One of the basic tenets of the modern financial system is that it takes money to move money. In its most basic form, that means that when you make a transaction with your debit or credit card, the processing companies, such as MasterCard, Visa or American Express, are taking some of that money for themselves - usually between 1.5% to 3%, depending on the type of transaction. The concept, called interchange, has been a thorn in the side of retailers for decades. One startup that focuses on mobile payments has achieved the dream of eliminating these transaction fees once and for all.
Boston-based LevelUp (created by SCVNGR) focuses on mobile payments for local merchants. LevelUp is an app that can be used to make payments by allowing merchants to scan QR codes tied to customer payment information. Through the app, merchants can offer loyalty programs and deals for customers.
LevelUp’s dream has been to completely eliminate the transaction fee for its clients. Called “interchange zero,” LevelUp has been working toward this goal for more than a year. Today, it finally has succeeded.
“We are planting a major flag by becoming the first payments company that doesn't charge a processing fee for moving money. Like 0% flat. Forever,” said Seth Priebatsch, founder of SCVNGR/LevelUp.
Eliminating interchange could be one of the most disruptive forces that the financial system has seen in more than a century. As a base concept, interchange zero goes deeper than the evolution of digital payments and plastic credit cards. Those were just mediums to represent money. But transaction fees are a backbone of the ways in which many billion-dollar financial companies do business. As of 2009, transaction fees were a $48 billion boon for the processing companies and a source of stable, unquestioned income.
Adding Value to the Transaction
Priebatsch says he believes that interchange is a valueless service - just a fee to move money from one point to another. It benefits the transaction companies by providing them significant revenue sources that, in turn, keep them in business. But interchange fees don't help the consumer or the retailer.
LevelUp's approach is different: It makes money by driving customer acquisition and loyalty to the merchant. When a merchant offers a deal (say, $5 for a first-time purchase), LevelUp makes 35 cents on the dollar for every deal redeemed. It is a form of advertising and marketing that is similar to what many other payment companies offer. Yet, those companies, in addition to making money from the deals, also charge a transaction fee.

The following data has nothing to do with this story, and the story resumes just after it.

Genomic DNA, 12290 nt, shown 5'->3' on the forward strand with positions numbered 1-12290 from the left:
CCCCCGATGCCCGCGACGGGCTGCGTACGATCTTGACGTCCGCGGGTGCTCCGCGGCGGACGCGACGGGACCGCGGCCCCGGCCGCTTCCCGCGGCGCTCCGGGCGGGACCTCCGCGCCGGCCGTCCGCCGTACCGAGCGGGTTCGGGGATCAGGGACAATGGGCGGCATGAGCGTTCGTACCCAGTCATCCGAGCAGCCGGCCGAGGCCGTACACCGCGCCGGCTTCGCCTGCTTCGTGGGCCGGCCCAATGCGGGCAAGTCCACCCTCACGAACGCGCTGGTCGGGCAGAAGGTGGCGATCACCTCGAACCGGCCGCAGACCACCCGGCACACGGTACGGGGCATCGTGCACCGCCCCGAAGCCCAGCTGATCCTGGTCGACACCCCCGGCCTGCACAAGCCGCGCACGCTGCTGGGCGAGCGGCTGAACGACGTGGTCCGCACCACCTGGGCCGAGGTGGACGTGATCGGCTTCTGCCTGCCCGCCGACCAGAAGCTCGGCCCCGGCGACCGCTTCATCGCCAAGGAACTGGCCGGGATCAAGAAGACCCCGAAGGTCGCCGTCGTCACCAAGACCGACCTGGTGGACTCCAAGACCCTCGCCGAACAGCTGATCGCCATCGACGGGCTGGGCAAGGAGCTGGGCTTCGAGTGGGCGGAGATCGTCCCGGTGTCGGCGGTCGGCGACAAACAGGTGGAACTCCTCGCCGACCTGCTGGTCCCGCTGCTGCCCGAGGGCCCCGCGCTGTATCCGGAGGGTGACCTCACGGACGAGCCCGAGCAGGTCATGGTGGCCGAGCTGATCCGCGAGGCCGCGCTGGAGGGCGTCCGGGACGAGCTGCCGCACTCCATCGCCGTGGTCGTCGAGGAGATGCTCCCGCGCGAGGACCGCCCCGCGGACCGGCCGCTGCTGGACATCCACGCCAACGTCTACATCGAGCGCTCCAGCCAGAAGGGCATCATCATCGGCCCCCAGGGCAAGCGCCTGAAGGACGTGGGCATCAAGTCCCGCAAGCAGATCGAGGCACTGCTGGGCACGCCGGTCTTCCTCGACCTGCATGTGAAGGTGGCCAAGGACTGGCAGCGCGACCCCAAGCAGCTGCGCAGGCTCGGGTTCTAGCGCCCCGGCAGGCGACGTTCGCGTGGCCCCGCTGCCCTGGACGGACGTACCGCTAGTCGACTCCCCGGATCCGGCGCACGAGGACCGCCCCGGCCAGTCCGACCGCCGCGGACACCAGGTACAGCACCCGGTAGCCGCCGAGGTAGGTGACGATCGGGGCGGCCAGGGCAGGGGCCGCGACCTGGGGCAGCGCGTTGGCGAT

“Our campaigns are so value accretive for the business that we're making more money by providing value than we would by simply charging for the interchange underlying [a transaction]. And the businesses are happy to pay it because, unlike standard payment processing, we actually provide value,” Priebatsch said.
Make no mistake: Somewhere in the system, interchange is still being paid. What LevelUp is essentially doing is subsidizing the cost of the transaction fee for the retailer. LevelUp has built its business to make the amount of interchange as low as possible.
“We do have some interchange costs when a consumer links a card, but that's not a 100% complete story, as LevelUp has also done some pretty innovative things to actually drop our interchange incredibly low," Priebatsch said. "These range from algorithms to more effectively move money, to transaction steering, to special relationships with banks. I can't talk about all of them, but trust me, I'm paying an interchange rate that would make your jaw drop,”
On the Way Out?
Priebatsch says that, across the financial industry, interchange will trend towards zero for everybody: “It will be too cheap to meter.” Recent federal regulations are also in favor of the approach that LevelUp is taking, with both the Dodd-Frank Act and the Durbin Amendment to that bill taking aim at interchange fees to increase competition among payment processors. The legislation means that it is difficult for the large banks and financial companies to lobby against approaches like the one LevelUp is taking.
LevelUp sees its approach as an opportunity. “Half the companies want to destroy us. The other half want to work with us,” Priebatsch said.
In the end, the move to interchange zero could be a net win for the economy and help usher in a new era of how payments are conducted. Businesses will be able to save valuable percentage points on their bottom line, and digital payments will start being accepted at more locations. It may take a couple of years for real changes to be seen on a large scale, but one startup is putting the pressure on companies thousands of times its size to change the status quo.